A 10 hp. Russell engine and a 33 inch Massillon Cyclone
separator new in 1889, threshing near Bentley, Sedgwick County,
Kansas, August 1898. Owned by Joe Trego, then living near Bentley.
A son Allen Trego, now at Newton, Kansas, is on the horse. Courtesy
of Harry Trego, Halstead, Kansas. Joe Trego was Harry’s father.
(I have looked at this picture a long ti me and wondered if we
could have those men stand on the other side of the outfit and let
us take another picture. Ed.)
At the Royal Norfolk Show, Norwich, England. Photo was made by
Neals,Photographer,7Wellington Road, Norwich, England and was sent
to us by Ben Burgess. All the people were interested in the engines
and not the photographer. That is as it should be The editor would
surely like to take a trip to England and see one of their shows.
Sometimes I feel like saying Let’s get up a tour and go!!
An Enright steam engine used by W. S. Burr in the San Joaquin
Valley of California, 1903. It is threshing alfalfa seed. The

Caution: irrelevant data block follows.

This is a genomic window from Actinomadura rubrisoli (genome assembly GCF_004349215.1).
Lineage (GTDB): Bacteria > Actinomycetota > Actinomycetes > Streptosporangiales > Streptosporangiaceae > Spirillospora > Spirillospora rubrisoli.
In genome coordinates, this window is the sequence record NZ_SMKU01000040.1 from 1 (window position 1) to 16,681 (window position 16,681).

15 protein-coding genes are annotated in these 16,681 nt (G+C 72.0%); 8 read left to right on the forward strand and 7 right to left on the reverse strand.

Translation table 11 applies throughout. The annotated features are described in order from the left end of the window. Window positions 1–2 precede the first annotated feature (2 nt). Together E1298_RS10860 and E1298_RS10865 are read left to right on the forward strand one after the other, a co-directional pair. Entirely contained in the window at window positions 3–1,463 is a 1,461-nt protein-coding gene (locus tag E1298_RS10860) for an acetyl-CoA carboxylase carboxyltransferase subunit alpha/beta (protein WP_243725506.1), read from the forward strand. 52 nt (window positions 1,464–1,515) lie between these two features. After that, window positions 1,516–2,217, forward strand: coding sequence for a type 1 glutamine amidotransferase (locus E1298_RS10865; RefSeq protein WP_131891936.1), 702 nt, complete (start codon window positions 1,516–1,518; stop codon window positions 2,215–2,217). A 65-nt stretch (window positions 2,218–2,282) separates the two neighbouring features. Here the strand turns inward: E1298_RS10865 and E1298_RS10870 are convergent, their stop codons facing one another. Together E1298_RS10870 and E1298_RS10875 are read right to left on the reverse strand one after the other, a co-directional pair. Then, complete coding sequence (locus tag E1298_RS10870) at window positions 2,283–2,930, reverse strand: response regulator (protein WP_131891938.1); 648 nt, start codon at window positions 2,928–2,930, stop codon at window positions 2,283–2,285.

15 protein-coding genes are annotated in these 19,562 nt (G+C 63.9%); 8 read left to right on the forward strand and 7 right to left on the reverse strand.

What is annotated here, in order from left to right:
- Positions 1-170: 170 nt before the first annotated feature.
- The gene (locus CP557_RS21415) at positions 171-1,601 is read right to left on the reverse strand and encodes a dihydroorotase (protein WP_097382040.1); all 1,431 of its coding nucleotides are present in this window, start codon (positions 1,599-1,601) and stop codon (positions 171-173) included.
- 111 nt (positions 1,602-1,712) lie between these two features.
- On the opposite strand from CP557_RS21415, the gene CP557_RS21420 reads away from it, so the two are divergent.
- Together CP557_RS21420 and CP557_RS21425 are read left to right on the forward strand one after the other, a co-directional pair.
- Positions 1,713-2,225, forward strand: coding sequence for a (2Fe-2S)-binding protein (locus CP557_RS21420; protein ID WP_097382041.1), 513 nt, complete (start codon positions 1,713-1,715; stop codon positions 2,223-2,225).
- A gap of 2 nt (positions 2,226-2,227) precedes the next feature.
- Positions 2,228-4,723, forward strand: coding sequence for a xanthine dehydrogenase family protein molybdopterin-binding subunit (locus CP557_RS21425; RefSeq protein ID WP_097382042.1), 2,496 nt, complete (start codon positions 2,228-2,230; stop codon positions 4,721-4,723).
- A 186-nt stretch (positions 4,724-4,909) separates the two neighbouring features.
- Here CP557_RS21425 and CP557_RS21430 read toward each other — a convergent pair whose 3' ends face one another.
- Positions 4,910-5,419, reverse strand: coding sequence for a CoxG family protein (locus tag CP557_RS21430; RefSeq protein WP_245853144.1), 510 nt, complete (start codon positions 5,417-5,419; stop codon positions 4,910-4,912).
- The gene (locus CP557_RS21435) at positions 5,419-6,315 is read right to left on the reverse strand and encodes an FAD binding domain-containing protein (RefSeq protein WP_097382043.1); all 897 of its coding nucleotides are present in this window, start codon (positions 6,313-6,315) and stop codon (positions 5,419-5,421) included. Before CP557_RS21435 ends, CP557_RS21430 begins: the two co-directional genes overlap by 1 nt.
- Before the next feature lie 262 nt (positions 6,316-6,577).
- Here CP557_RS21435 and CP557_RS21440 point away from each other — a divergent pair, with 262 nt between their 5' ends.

Enright was one of the famous California steam threshing engines
from 1871 to gasoline days, being rivaled only by the Rice built in
San Francisco, the two standing off the Mid-west, East and British
steam straw-burners in the red hot competition for the threshing
business. Photo from Lloyd Burr, of Redding, California, whose
grandfather operated this engine
Here is an outstanding picture that we are not sure whether we
ever used it or not. If we did I am sure you will be glad to see it
again. It is really outstanding. It is Mr. A. D. Baker, on left,
and a man who worked with him on this, his first engine. This Baker
engine is familiar to all who attend the National Threshers
Reunion. It is still doing her stuff under her own steam. Courtesy
of Leo Clark, Photographer, Washington, Illinois.